In the past, we’ve written a number of articles on the connected warehouse, including the e-book “Achieving Material Handling Connectivity,” which presented the idea of a connected facility where individual assets don’t just complete their work independently. In a connected world, these assets communicate with each other and with other equipment. They capture data that can be shared with other warehouse systems and technologies to help improve productivity, efficiency and safety.
As technology, sensors and software continue to evolve, we are moving closer to the vision of a fully integrated supply chain where facilities, systems and equipment are interconnected. Data analytics has also become more sophisticated, enabling companies to better identify and utilize the growing amount of data to better understand their operations and strategically approach decisions that work toward specific operational objectives, such as greater productivity and safety.
And these advances could not have come at a better time. The supply chain is experiencing unprecedented disruptions and shortages. Companies are reacting to dynamic customer behaviors and struggling with supply chain resiliency. As a result, warehouses and distribution centers are being asked to increase productivity with limited resources while dealing with a changing workforce.
Connected technology and forklift telematics can be a powerful tool to help ensure forklifts are performing as designed. A wealth of data can be gathered from forklift telematics systems including data on operator performance, equipment status and health within the warehouse, providing a better understanding of when, where and how the fleet is operating.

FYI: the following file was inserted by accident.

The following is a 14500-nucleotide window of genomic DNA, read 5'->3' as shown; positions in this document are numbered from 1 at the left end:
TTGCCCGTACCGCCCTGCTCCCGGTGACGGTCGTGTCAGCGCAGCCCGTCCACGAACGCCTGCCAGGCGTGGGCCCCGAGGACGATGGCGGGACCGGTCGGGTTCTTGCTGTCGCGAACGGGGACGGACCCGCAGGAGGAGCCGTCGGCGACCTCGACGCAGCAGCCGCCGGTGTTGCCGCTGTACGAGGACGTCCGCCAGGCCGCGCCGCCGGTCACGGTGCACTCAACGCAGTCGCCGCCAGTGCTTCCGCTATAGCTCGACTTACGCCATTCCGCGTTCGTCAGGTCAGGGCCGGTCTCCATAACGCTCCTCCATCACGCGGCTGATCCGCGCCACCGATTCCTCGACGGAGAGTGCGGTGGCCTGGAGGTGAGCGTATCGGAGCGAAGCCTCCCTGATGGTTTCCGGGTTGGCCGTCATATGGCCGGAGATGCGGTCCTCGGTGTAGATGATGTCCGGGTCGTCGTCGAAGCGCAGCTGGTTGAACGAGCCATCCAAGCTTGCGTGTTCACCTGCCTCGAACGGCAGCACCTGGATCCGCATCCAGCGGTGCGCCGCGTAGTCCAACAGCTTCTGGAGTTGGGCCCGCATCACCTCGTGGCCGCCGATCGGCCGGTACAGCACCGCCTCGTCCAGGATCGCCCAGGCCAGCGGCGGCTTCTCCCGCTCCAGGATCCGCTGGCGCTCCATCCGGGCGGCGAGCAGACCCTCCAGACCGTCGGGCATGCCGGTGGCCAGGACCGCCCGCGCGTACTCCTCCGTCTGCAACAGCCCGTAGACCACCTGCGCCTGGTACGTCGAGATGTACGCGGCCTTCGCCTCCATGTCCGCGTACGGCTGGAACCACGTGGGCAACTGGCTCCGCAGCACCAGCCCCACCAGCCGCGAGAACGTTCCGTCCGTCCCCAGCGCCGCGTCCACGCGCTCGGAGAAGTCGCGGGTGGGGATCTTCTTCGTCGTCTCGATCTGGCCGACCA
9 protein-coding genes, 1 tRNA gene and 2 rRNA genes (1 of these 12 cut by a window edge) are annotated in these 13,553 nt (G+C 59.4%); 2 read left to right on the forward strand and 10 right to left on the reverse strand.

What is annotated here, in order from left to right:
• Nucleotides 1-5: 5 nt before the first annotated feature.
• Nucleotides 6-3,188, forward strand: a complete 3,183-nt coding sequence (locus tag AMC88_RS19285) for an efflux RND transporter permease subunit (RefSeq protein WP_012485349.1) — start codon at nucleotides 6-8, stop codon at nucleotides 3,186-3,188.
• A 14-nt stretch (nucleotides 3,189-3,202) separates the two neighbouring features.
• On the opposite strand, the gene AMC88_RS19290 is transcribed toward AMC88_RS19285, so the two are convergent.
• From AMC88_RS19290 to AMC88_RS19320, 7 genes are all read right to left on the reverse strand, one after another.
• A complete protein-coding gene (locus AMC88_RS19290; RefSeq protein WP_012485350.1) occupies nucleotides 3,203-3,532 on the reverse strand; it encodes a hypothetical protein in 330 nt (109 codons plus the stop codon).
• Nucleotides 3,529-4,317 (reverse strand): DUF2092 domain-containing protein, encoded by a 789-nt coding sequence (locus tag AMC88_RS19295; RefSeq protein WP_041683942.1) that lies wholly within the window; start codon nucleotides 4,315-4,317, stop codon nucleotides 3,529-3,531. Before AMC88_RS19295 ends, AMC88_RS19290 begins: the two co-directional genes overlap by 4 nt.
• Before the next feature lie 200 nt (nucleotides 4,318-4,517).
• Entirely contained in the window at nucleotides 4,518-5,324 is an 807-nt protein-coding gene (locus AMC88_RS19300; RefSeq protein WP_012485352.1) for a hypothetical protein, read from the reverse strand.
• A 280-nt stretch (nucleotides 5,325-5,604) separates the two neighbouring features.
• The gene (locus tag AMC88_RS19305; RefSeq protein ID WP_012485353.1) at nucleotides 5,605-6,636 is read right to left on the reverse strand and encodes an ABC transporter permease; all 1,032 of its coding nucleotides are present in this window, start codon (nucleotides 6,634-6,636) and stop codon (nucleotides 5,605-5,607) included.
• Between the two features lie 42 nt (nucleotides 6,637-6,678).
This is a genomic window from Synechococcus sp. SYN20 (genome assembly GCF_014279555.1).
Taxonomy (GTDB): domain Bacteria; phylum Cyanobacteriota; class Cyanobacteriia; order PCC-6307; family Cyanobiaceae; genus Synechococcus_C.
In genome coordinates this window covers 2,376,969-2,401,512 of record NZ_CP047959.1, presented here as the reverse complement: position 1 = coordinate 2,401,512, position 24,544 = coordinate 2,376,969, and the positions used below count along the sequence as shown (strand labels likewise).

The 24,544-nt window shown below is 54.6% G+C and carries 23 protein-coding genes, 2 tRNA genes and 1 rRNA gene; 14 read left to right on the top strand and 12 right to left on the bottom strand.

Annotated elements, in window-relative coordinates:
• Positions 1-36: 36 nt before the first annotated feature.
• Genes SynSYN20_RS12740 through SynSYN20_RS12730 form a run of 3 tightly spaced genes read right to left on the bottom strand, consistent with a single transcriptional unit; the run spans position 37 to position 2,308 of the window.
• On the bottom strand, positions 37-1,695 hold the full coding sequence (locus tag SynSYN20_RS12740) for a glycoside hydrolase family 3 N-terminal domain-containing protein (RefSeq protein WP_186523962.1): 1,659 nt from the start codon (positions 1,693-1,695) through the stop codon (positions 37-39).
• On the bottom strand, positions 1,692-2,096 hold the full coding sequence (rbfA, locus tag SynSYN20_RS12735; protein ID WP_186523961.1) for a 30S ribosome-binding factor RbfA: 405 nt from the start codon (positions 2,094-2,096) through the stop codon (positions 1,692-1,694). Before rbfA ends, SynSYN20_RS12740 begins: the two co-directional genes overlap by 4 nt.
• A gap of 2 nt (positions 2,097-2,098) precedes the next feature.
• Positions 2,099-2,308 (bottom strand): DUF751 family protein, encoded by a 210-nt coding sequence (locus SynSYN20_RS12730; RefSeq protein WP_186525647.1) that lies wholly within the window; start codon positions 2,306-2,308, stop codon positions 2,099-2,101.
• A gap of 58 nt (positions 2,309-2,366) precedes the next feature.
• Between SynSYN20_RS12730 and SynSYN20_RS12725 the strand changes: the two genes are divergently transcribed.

A Connected Service Experience
One area where greater connectivity and forklift telematics are already delivering value is in service and maintenance programs and they’re poised to deliver even more. Currently, connected service dispatchers and technicians, armed with advanced technology and increased connectivity, are helping make forklift service calls smarter and more proactive.
There are telematics systems and monitoring devices available today that collect and deliver a wealth of data on the health, performance and status of forklifts and batteries. Data analytics are being used to unlock the potential of all this information, which includes everything from truck event codes, battery event codes and impact alerts to planned maintenance and unexpected disruptions, providing holistic insight into the overall health of the vehicle.
For instance, today telematics are helping track the maintenance history for each lift truck to support its ability to meet targeted productivity levels. They are tracking every maintenance issue with the battery and truck, including the cost of each repair or service and work orders for all planned and unplanned maintenance. The information is used to help determine the planned maintenance-to-breakdown repair ratio, identify trends, and take a more proactive approach to repairs that addresses issues properly and efficiently. The benefit is not only an enhanced service and maintenance program but also a shortened mean time to repair (MTTR) and reduced downtime.
Another benefit of today’s telematics systems is providing data to help reduce the amount of abuse forklifts sustain throughout the workday. Companies are monitoring impacts above a certain threshold, which traditionally have been difficult to track. Forklift telematics systems collect the data to help create an accurate picture of how, when and where the impacts occur. Using this data, managers can identify areas of the facility where impacts are most likely to occur and operators who are most likely to be involved. By dealing with these root causes, organizations can potentially reduce facility and product damage and help ensure forklifts continue to perform as designed, contributing to a safer working environment.